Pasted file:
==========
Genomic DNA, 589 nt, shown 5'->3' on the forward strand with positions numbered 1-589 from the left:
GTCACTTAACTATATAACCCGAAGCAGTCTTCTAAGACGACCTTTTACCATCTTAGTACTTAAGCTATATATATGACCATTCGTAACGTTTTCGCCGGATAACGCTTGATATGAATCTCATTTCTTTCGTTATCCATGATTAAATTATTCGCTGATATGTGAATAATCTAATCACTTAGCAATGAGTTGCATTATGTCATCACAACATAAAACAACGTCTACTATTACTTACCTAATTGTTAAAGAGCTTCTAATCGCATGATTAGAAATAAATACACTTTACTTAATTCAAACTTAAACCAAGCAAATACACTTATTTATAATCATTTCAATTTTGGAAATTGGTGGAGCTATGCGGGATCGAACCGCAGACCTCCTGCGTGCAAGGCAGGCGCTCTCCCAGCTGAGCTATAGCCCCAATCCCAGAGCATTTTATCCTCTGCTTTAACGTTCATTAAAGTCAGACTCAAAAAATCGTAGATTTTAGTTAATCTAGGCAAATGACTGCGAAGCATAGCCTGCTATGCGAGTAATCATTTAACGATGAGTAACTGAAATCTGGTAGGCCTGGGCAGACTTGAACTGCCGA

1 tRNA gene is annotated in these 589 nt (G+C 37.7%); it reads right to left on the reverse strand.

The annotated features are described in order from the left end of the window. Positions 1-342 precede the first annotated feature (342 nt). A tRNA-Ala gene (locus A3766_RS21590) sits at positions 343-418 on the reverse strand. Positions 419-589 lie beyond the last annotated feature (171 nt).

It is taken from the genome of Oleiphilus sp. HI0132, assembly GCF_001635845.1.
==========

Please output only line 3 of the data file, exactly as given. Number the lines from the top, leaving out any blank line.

1 tRNA gene is annotated in these 589 nt (G+C 37.7%); it reads right to left on the reverse strand.